Country-Code Top Level Domain (ccTLD)
Two letter domains, such as .MX (Mexico), .DE (Germany) and .JP (Japan), are called country-code top-level domains (ccTLDs) and correspond to a country, territory, or other geographic location. For more information regarding registering names in ccTLDs, including a complete database of designated ccTLDs and managers, please refer to http://www.iana.org/cctld/cctld.htm.
Cybersquatting is the bad-faith registration and use of a domain name confusingly similar to an existing trademark, for example appple.com. Cybersquatters often conduct a variety of illegal and illicit practices: They can deliver malware, sell counterfeit goods, host phishing schemes, steal identities, and make money from deceptive advertising ruses. They also often use highly sophisticated automated programs to acquire Internet domain names on a massive scale, which means they exploit Internet users on a massive scale.
This is the web address or URL of a website, translated into a name that is easier to remember than the underlying Internet Protocol address, which is a string of numbers. “www.google.com”, for example, is a domain name.
Domain Name System (DNS)
The Domain Name System (DNS) helps users find their way around the Internet. Every computer on the Internet has a unique address – just like a telephone number – that is a complicated string of numbers. These strings are called Internet Protocol (IP) addresses. Because they are hard to remember, the DNS allows for a string of letters known as a domain name to correspond with an IP address. Instead of typing 22.214.171.124, you can type www.internic.net. DNS is a mnemonic device that makes addresses easier to remember. The DNS translates the domain name you type into the corresponding IP address, and connects you to your desired website. The DNS also enables email to function properly, so the email you send will reach the intended recipient.
Governmental Advisory Committee (GAC)
The GAC is an advisory committee comprised of appointed representatives of national governments, multi-national governmental organizations and treaty organizations, and distinct economies. It advises the ICANN Board on matters of concern to governments. The GAC operates as a forum for the discussion of government interests and concerns, including consumer interests. As an ICANN advisory committee, the GAC has no legal authority to act but it does report its findings and recommendations to the ICANN Board. The Chairman of the GAC is Heather Dryden, a GAC representative for Canada.
The Generic Names Supporting Organization (GNSO)
The Generic Names Supporting Organization is one of the groups that helps coordinate global Internet policy at ICANN. It is responsible for creating policy applicable to gTLDs and is comprised of six constituencies: the Commercial and Business constituency, the gTLD Registry constituency, the ISP constituency, the non-commercial constituency, the registrar’s constituency, and the IP constituency.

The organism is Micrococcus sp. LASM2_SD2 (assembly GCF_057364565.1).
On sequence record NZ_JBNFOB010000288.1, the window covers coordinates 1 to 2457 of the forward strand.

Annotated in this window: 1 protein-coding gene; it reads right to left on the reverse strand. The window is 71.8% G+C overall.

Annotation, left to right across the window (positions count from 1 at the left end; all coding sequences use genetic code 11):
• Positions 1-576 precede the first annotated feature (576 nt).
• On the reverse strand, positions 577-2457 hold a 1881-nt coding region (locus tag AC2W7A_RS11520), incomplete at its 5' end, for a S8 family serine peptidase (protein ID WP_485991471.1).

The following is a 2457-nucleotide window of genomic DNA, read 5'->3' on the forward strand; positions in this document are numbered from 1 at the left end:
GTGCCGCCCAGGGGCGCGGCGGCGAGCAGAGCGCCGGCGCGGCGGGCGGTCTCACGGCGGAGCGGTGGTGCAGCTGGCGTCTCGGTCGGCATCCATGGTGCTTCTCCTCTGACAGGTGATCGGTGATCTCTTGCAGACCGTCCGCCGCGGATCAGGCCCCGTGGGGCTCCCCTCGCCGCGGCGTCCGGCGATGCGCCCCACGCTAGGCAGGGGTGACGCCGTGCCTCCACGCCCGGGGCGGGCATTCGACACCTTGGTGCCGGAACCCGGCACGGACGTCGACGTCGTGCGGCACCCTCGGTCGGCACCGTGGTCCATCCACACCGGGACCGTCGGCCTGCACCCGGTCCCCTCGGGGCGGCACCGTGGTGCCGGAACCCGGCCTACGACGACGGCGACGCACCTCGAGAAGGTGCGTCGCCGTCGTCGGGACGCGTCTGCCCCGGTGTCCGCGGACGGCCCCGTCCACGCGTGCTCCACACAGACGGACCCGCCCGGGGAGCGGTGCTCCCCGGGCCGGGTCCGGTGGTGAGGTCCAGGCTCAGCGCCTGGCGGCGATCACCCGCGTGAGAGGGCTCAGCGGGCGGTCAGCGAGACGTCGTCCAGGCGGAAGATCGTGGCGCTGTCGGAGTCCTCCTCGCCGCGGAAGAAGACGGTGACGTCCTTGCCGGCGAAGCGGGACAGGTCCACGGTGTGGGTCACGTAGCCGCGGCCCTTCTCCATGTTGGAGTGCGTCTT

The Internet Corporation for Assigned Names and Numbers (ICANN)
The Internet Corporation for Assigned Names and Numbers (ICANN) is an internationally organized, non-profit corporation responsible for Internet Protocol (IP) address space allocation, protocol identifier assignment, generic (gTLD) and country-code (ccTLD) top-level domain name system management, and root server system management. As a private-public partnership, ICANN says it is dedicated to preserving the operational stability of the Internet; to promoting competition; to achieving broad representation of global Internet communities; and to developing policy appropriate to its mission through bottom-up, consensus-based processes.
Internationalized Domain Names (IDNs)
IDNs are domain names written in non-Latin characters, for example in Chinese characters or Arabic script.
Internet Protocol (IP)
IP is the communications protocol underlying the Internet that allows large, geographically diverse networks of computers to communicate with each other quickly and economically over a variety of physical links. An Internet Protocol address is the numerical address by which a location in the Internet is identified. Computers on the Internet use IP addresses to route traffic and establish connections among themselves. People generally rely on the user-friendly string of letters made possible by the Domain Name System (DNS).
Internet Service Provider (ISP)
An ISP is a company that provides access to the Internet to organizations and/or individuals. Access services provided by ISPs may include web hosting, email, streaming, and a myriad of other applications.
The FORUM processes and conducts arbitration of UDRP complaints, which are a faster and lower cost alternative to litigation.
National Telecommunications and Information Administration (NTIA)
The NTIA is an agency within the U.S. Department of Commerce and serves as the President’s principal adviser on telecommunications policies related to U.S. economic and technological advancement and regulation of the telecommunications industry. The NTIA administrator is Lawrence E. Strickling. The NTIA represents the U.S. in ICANN’s Governmental Advisory Committee (GAC), is the origin of U.S. collaboration of ICANN, and now, more loosely, has signed an Affirmation of Commitments with ICANN to support the multistakeholder model, and awards the contract for the Internet’s technical functions; ICANN currently holds that contract